Film

The Best Holiday Films Mischievously Undermine the Values They Superficially Promote

Rachel King

These holiday movies are more about messing up one’s life and finding second chances than they are about expressing joy to the world.

Let's Take Those Second Chances


For my part, the impulse that began in Stanwyck completism eventually got a little out of hand. After all, I like Robert Mitchum almost as much as Stanwyck. How could I resist delving a little deeper and watching a few more movies?

I’m not sure these films will become an annual tradition with me, now. I’ll happily watch Remember the Night again, as well as Stanwyck’s other holiday-themed feature, Christmas in Connecticut (1945). Although the two Stanwyck movies were made only five or so years apart, they’re separated by important milestones. The end of the Depression and the war years are the two historic markers, and there were a couple of personal ones, as well.

Stanwyck made what turned out to be her two most important movies in the intervening years: as mentioned before, she played the female scofflaw of The Lady Eve, and the most fatale femme of all in Double Indemnity. While her chilling portrayal of a murderous SoCal housewife only bolstered her career in the long run, when she wrapped Double Indemnityshe must have worried for a moment or two about the possibility of alienating viewers who might confuse the actress with the cold-blooded character she played.

Christmas in Connecticut (1945)

Choosing to do a Christmas-themed comedy, then, seemed like it would be a smart next step for an image-conscious star. The only problem with Christmas in Connecticut (which came out in July 1945, by the way) is that the protagonist, Elizabeth Lane, is just as self-centered and unprincipled (if not as violent or crazy) as Phyllis Dietrichson.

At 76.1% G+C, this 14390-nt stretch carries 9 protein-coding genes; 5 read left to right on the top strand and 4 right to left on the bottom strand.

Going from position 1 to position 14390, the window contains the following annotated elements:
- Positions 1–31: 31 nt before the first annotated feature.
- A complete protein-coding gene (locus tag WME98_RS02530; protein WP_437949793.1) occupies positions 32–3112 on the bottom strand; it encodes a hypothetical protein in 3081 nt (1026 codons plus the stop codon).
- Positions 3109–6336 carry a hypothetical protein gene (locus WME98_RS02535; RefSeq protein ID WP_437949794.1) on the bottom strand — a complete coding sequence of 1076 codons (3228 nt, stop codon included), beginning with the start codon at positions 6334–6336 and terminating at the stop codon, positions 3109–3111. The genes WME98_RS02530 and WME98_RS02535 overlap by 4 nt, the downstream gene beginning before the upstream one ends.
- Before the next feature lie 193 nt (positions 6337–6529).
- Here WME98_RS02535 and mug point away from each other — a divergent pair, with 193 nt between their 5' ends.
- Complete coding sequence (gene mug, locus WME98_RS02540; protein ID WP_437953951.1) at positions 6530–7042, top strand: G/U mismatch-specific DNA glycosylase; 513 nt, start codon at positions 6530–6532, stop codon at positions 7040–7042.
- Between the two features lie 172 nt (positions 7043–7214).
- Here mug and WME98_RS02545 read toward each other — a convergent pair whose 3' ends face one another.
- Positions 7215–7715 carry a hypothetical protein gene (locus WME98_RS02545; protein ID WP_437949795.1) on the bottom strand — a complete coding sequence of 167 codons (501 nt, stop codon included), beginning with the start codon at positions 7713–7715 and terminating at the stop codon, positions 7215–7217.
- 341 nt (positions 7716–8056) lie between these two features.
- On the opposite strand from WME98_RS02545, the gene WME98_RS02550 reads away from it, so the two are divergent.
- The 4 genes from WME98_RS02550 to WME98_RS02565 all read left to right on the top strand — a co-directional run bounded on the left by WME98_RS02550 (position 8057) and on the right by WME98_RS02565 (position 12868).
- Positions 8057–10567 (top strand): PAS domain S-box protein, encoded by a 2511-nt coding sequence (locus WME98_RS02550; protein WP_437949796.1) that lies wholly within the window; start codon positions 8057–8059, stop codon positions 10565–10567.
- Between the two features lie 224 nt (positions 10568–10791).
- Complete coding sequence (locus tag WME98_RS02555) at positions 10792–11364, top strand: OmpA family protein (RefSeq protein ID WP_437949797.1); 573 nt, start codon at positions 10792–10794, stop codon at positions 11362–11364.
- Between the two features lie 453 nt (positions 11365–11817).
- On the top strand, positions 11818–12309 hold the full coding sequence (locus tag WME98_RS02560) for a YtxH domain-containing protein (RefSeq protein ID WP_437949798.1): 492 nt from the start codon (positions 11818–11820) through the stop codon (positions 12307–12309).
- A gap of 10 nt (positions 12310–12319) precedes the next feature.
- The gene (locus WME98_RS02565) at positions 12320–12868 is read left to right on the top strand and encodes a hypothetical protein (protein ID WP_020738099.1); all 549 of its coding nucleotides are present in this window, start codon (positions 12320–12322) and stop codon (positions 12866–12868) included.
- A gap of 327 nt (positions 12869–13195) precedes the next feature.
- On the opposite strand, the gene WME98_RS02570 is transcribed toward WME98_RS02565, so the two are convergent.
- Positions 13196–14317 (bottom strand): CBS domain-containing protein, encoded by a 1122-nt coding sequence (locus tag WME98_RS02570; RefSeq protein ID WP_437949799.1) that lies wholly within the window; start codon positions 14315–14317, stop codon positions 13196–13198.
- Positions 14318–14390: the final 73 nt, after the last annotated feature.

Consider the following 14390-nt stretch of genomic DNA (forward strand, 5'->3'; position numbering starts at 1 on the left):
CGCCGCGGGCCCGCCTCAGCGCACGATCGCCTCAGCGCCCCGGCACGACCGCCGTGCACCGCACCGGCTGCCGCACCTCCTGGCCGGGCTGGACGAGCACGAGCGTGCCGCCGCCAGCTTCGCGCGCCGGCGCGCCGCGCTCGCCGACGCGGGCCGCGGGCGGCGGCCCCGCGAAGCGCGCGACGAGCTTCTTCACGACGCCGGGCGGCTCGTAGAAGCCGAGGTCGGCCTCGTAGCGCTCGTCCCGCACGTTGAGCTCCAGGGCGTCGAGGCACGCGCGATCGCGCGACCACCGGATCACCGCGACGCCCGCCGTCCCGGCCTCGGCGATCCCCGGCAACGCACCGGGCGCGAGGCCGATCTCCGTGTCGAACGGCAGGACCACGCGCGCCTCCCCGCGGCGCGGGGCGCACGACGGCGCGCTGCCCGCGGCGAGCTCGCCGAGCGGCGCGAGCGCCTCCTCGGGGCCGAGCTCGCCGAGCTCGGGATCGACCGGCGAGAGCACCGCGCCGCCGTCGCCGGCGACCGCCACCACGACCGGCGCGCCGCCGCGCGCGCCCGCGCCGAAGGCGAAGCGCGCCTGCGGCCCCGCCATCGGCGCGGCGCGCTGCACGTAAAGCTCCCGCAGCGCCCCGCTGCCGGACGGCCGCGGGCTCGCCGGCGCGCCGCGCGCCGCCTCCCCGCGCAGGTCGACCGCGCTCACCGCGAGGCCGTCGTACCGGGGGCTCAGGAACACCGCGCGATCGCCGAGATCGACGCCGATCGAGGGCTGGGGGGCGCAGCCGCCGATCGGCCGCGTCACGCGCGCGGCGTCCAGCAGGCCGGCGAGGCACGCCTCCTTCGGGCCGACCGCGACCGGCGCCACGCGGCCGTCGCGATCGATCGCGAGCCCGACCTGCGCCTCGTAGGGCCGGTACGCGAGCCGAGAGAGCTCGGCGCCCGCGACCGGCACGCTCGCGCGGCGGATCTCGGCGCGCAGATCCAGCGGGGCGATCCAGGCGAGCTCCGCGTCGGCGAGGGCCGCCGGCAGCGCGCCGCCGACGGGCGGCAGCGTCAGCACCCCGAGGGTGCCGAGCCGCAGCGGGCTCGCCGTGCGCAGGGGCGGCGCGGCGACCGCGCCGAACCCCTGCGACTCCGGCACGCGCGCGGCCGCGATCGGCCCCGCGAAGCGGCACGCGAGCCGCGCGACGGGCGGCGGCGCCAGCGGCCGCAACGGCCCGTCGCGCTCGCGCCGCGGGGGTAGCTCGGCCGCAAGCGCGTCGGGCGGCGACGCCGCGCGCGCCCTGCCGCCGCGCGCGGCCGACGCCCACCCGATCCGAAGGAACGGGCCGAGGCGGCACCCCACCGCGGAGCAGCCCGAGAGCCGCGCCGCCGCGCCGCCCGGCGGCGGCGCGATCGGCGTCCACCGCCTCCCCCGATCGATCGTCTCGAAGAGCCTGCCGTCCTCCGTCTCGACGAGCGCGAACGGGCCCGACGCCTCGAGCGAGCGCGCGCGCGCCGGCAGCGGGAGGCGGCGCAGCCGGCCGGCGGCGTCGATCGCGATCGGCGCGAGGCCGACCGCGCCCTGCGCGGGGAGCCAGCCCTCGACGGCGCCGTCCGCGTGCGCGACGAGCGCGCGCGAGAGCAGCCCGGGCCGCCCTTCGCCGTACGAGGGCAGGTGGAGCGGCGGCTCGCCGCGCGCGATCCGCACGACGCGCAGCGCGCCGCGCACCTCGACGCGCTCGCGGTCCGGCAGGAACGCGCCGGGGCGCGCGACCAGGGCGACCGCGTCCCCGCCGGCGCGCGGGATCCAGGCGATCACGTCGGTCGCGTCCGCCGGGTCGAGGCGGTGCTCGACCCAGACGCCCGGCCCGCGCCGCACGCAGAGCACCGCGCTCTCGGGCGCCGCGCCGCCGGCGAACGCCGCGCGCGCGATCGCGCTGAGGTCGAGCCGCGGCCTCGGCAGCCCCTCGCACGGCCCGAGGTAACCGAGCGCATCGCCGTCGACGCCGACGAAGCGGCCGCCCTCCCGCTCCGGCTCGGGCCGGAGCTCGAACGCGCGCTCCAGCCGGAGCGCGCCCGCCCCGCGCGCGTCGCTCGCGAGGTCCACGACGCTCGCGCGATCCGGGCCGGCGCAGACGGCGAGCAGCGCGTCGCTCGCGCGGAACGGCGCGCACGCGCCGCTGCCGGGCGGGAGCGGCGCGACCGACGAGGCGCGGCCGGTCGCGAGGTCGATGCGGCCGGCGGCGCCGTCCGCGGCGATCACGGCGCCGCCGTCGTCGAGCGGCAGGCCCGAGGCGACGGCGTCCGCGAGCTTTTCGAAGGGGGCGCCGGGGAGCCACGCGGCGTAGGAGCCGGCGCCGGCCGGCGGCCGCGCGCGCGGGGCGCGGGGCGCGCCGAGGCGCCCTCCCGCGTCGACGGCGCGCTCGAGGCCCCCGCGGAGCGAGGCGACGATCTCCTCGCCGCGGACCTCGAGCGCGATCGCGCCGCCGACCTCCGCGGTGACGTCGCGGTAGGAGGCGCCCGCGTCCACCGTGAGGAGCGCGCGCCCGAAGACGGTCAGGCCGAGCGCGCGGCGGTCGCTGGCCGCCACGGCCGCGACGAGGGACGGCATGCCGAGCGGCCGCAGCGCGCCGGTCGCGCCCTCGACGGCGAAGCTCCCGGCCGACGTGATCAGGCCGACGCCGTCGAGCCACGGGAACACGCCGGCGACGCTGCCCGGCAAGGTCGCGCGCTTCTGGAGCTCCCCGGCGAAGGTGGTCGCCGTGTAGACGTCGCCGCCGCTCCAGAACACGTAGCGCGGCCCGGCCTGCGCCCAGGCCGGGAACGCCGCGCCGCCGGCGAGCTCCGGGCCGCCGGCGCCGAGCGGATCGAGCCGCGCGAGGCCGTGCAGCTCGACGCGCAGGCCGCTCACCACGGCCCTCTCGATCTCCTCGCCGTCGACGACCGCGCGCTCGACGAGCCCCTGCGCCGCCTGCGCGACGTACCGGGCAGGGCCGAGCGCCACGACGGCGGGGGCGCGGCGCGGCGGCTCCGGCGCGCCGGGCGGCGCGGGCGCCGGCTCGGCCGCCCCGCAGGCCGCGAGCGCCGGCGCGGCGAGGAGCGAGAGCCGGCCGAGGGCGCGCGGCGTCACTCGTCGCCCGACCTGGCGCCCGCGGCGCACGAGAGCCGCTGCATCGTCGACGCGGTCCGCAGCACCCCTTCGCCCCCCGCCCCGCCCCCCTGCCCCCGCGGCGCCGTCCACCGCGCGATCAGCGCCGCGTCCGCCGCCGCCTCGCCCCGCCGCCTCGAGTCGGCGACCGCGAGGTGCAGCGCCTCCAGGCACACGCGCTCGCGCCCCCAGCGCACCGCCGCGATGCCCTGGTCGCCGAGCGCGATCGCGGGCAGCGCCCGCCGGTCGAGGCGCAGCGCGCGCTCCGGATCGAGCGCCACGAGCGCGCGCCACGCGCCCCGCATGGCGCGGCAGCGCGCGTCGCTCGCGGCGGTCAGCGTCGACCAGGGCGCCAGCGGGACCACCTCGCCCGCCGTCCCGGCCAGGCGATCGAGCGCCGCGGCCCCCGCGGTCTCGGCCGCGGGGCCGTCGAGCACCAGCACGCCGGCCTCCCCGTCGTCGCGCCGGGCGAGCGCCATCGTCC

Lane’s career as a magazine columnist is based on lies. She authors Martha-Stewart-style articles about the joys of family life on a Connecticut farm life without (unlike Martha) ever getting married, having a child, or setting foot outside Manhattan. When her publisher asks her to invite a wounded sailor to her rural home for Christmas, she stages an elaborate charade in the country house of her sometime boyfriend. In return for his complicity, she promises to marry him, although throughout the film she does nothing but try to wriggle out of her end of the deal. In fact, one of the few times in the entire movie she’s honest is when she informs him that she doesn’t love him. Nevertheless, she gets everything she wants by the time the final credits roll.

This unblemished success seems to violate the standards of the Hays Production Code, which dictated that virtue be rewarded and that deceit never pays. If the audience is able to wink at the Lane character’s bad behavior, it’s only because the men she lies to (her boyfriend played by Reginald Gardiner and her publisher played by Sydney Greenstreet) are just as dishonest as she is—and a lot less attractive, to boot.

Holiday Affair (1949)

While I might guess that Stanwyck wanted a light comedy after the darkness of Double Indemnity, it seems undeniable that Mitchum’s casting in Holiday Affair was an explicit attempt on the part of RKO to rehabilitate his image after his prison stint for marijuana possession. The trailer unsubtly declares: “You’ll like him in a new type of role.”

Indeed, I’m sure I would: but Holiday Affair isn’t it. The plot centers on a not-very-merry widow (and single mom) and her disruptive passion for a war veteran (Mitchum) with a dream to build boats but to not hold down a full-time sensible job. While the Hays Code forbids “lustful embraces”, it seems that sex is explicitly on every character’s mind (with the possible exception of the Leigh character’s young son). The original ad campaign featured an image of Mitchum seemingly undressing Janet Leigh with his eyes accompanied by the thought bubble, “Baby you’re just what I want for Christmas.” (According to Leigh biographer Michelangelo Capua, Howard Hughes decided to scrap that advertisement and go with the more Code-friendly, “When Mitchum kisses ‘em, they hear bells… wedding bells.”)

The Man Who Came to Dinner (1942)

Long-term compatibility is also an issue with Bette Davis and Richard Travis in The Man Who Came to Dinner, another worthwhile holiday viewing choice. The film’s plot hinges on Davis’ decision to marry a small-town reporter she meets while her wittily venomous boss (Monty Woolley) recovers from an injury sustained during a Midwestern speaking tour. Davis’ scenes with Woolley are so rollicking and her ones with Travis are so… not. One is hard-pressed to imagine that she’ll be happy turning her back on New York City in favor of a quiet, sarcasm-free rural life. Part of the fun of watching Christmas in Connecticut, Holiday Affair, and The Man Who Came to Dinner is the way they mischievously undermine the values they superficially purport to promote.